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Fontina Fritters RECIPE

This recipe was contributed by Shirley Cline.

Shirley was a great inspiration when I first started working on the idea of creating a recipe and cooking web site. Not only did she encourage me but she also supplied a great many recipes and other pieces which are featured throughout the site. Her great achievement was to teach me to cook risotto over the internet!

Although I never had the chance to meet Shirley, or even talk to her, I regarded her as a good friend. It was with great sadness that I learnt that she passed away in Autumn 2004 and that there would be no more emails. I think she will be sadly missed by a lot of people like me to whom she gave such pleasure with the sharing or her recipes. The pleasure my children have had from her recipe for Strawberries with Balsamic Vinegar and Mint - not to mention the fights for seconds - has been a joy to behold.


2/3 lb. chilled fontina, not too ripe (see note)
1/4 cup dry white wine
2 egg yolks
1 tsp minced garlic
1 tsp baking powder
1 1/2 cups flour
2 1/2 Tblsp. olive oil
1/2 - 2/3 cup ice water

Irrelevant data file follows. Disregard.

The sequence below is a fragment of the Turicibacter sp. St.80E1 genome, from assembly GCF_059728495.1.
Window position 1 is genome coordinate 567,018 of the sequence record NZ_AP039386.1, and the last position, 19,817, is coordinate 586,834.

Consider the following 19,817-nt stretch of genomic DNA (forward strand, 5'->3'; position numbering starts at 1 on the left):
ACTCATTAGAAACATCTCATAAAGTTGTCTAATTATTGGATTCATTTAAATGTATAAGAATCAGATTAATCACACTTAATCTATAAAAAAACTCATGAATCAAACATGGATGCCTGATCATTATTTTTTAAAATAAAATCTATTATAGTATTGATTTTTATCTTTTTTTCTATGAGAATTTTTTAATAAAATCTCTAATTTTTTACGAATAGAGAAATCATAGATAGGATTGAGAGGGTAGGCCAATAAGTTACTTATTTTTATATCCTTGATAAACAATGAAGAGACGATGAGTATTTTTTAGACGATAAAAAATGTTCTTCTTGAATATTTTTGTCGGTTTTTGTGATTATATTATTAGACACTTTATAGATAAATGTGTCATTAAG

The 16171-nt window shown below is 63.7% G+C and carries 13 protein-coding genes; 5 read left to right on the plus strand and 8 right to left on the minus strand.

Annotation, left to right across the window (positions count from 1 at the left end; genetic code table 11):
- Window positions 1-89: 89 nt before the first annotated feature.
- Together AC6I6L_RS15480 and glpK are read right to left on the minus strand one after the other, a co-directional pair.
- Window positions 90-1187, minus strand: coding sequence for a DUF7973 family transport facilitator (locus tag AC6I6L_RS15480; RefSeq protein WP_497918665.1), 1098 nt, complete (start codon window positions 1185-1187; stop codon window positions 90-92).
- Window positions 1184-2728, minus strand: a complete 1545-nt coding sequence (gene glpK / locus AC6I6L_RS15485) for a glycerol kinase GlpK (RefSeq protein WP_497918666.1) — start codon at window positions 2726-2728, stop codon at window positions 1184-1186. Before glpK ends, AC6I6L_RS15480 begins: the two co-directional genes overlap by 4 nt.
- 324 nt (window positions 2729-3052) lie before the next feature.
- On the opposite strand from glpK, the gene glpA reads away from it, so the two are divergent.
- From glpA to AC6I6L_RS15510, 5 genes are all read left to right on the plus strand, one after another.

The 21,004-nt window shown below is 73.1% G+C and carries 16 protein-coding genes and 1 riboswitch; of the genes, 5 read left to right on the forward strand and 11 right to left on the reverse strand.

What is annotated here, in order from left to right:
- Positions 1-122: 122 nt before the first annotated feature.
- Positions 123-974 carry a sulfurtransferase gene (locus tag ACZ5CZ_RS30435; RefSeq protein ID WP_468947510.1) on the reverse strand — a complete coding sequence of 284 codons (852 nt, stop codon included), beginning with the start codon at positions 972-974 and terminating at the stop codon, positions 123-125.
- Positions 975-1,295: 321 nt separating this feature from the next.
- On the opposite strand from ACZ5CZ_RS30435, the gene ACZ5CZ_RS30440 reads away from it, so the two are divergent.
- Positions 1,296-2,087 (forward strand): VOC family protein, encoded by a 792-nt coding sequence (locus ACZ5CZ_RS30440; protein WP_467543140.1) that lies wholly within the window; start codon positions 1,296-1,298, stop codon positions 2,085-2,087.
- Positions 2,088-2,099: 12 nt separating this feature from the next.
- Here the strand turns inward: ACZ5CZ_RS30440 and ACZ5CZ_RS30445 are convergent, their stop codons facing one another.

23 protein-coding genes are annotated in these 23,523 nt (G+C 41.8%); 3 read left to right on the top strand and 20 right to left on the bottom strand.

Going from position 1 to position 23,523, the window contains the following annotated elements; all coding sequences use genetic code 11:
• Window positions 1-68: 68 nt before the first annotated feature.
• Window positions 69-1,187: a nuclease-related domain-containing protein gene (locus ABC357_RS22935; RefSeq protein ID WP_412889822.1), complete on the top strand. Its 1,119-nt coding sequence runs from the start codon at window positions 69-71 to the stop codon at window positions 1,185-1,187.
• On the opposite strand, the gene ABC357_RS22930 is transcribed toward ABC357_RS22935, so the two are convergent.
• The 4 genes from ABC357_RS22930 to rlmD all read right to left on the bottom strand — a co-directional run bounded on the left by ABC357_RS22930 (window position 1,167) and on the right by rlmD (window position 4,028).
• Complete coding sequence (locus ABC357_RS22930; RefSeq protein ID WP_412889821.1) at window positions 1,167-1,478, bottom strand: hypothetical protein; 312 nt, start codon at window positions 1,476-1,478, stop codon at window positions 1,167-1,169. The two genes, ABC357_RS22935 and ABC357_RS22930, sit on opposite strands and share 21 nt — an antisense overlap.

Vegetable oil for deep frying
2 egg whites
1/2 cup minced fresh basil

  • Cut cheese into 1 inch cubes.
  • In a bowl, whisk together the wine, egg yolks and garlic.
  • Whisk in baking powder, flour and 1 tsp salt.
  • Whisk in olive oil, then add enough ice water to make a thick but pourable batter, about the consistency of pancake batter.
  • Let rest at room temperature for 2 hours.
  • When ready to serve, heat 2 inches of vegetable oil in a frying pan to 360°F.
  • Beat egg whites with a pinch of salt until stiff but not dry.
  • Fold them into batter along with basil.
  • Dip cheese cubes into batter.
  • Allow excess batter to drip off.
  • Fry chunks in oil until uniformly golden.
  • Drain fritters on paper towels.
  • Salt lightly.
  • Serve immediately.

Making Ahead:

  • Batter, MINUS the beaten egg whites may be mixed a day ahead. 
  • Cover and refrigerate.
  • Bring to room temperature before adding the egg whites.

Information on Fontina cheese:

Semi-solid, cow’s milk. Sour flavor. More tangy finish than gruyere. Really fantastic when cut into chunks and eaten with bread and good olive oil. Medium impact. This cheese has a delayed finish that requires chewing patience in order to appreciate (or such a large mouthful that it takes a while). It can get a really bitter aftertaste if you keep it too long (more than 2 weeks after you buy it).

Serves 8 when served with 2 or 3 other antipasti

Shirley Cline

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